On our way several ranches advertise with more or less trustworthy camping possibilities, but we want to get to the hot springs, Aguacaliente at Rancho San Carlos. Day use is 60 MXN per visitor, camping 90 MXN; this includes the stay until next evening. Camping is somewhat unpretentious at the side of the ranch’s path, but there is no through traffic. Some grills, tables and benches were put up as well.

Parque Nacional Constitución de 1857, Baja California Norte – Camping at Laguna Hanson

Freitag, April 15th, 2011

Laguna Hanson lies together with its smaller sister lake Laguna Chica in the natural preserve Parque Nacional Constitución de 1857 in the sparsely populated triangle between Tecate, Mexicali and Ensenada. The national park is situated on an elevation between 1600 and 1800 m in the Sierra de Juárez that is regarded as an extension of the Californian Sierra Nevada. Of the 145 km from Tecate / MEX 2 120 km are dirt roads in different condition. Sometimes they are relatively good, but partially there are wash-outs from the last weeks’ heavy rainfalls. Several brooks have to be crossed, but the track is suited to regular cars with some higher clearance. It only takes time: We need six hours. Only the last kilometres from the south into the park are a challenge. Some waterholes with a half meter depth might cause drivers of smaller cars quite a headache. In face of those ponds the speed limits to 40 km/h contain some entertainment value.

Laguna Juarez, how the lake is called in Spanish, is located on a subalpine plateau surrounded by Ponderosa pines and round granite boulders. Ten areas around the lake are indicated as campgrounds, equipped with outhouses, garbage containers, and some grills. There are no marked pitches, just park where you like. The counter office at the entrance was not engaged, but only after a few minutes a ranger dashes up with his ATV to collect the fees. Day use is 50 Peso (MXN) per person, or for 65 MXN we can camp. There are no marked hiking trails in the park, instead you can walk around the lake or hike through the forest.

Tecate, Baja California Norte – A cactus to eat

Donnerstag, April 14th, 2011

Fritz has a nearly inexhaustible knowledge about Baja California and the routes we could go. During we eagerly make notes Fressia prepares a typical Mexican meal: Meatballs in chipotle salsa with rice. She serves nopales as a side dish. Those are cacti, they are edible, and scrumptious. Those are the disc-shaped young shoots, the „leaves“ of prickly pear cacti that are – without spines, of course – sliced and steamed. They taste somehow like green beans.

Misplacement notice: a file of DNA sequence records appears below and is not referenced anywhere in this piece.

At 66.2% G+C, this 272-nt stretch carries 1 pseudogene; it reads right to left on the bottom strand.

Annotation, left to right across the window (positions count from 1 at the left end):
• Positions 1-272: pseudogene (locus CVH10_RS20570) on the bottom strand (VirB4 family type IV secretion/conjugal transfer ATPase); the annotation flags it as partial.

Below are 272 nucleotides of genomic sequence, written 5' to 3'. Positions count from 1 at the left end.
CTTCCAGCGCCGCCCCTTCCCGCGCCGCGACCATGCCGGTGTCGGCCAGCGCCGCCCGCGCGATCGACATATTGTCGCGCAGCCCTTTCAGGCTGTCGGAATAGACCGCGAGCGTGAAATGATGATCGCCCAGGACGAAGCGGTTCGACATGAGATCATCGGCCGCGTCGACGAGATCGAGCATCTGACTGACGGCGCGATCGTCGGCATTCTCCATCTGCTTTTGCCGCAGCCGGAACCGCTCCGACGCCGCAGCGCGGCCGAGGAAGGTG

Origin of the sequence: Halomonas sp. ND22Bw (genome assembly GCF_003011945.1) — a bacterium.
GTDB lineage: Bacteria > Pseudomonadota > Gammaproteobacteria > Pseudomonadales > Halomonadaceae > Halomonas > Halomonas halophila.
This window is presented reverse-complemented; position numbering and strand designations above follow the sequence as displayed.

Tecate, Baja California Norte – Border town’s dangers

Dienstag, April 12th, 2011

Fritz drives us with his old Mercedes to Tecate to show us the liquor store, the vegetable market and the modern big supermarket. Here cheese looks like cheese and not like plastic, fruits are allowed to have some spots, and bakery produce seem to be able to go mouldy within an appropriate time. Since according to US citizens it is risky to stay in a Mexican border town we jointly go in search of the dangerous Mexicans. The most dangerous thing we can find is the uniformed schoolgirls with white or black knee-length socks and forbidden short chequered skirts that have to turn their school friends’ heads.

We lick an ice cream that is dangerous to potential addiction: mango with chilli, creamy-fruity instead of greasy-sweet. Later Fressia makes dinner for us: There are pineapples for desert – with chilli, of course. Here they serve everything with chilli: water melons, strawberries, and mango. Fressia makes jams and jellies from their fruits and sells them. Is anybody surprised that she makes chilli jelly as well?

Tecate, Baja California Norte – Illegal in Mexico?

Montag, April 11th, 2011

We thought it might be a brilliant idea to choose a quiet border crossing. But some problems occur. First, there is no frontier guard on US side. But I have to return the visa cards from our passports to an American border officer not to get into trouble when entering the US next time. The nice officer whom I ask for the way to the immigration office kindly takes the cards. Then we drive through the opening barrier and we are in Mexico. Immediately we are in the middle of the city. No control, no border officers, but no stamp in the passport and no import sticker for the car as well. Help, we are illegal! There are some simplified rules for Baja California, but we will later enter the mainland as well.

I see a need for action and induce Joerg to stop. Some chaos arises until the border security clears away some cones to make room for Arminius. But where is the office? Some camouflaged soldiers only speak Spanish and wildly wave around, but eventually I find the entrance. The officer on duty has to turn down the TV’s volume to understand me, but at least he speaks English. He responds to my request for a tourist card with a lack of understanding: “But that’s 23 $!” After insisting he finally issues two papers and sends me to pay at the bank “down the road”. He doesn’t know anything about a temporary import permit for cars, but wants to ask his superior when I will come back. I already know this excuse and forget about the truck. We can complete these formalities in La Paz before shipping to the mainland. I hardly walked one kilometre when I yet find the bank. It is jam-packed on a Monday morning. I have to wait for a whole hour before I can pay the fees. Does Joerg already worry where I got to this time? Perhaps it would have been faster on a more frequented border crossing.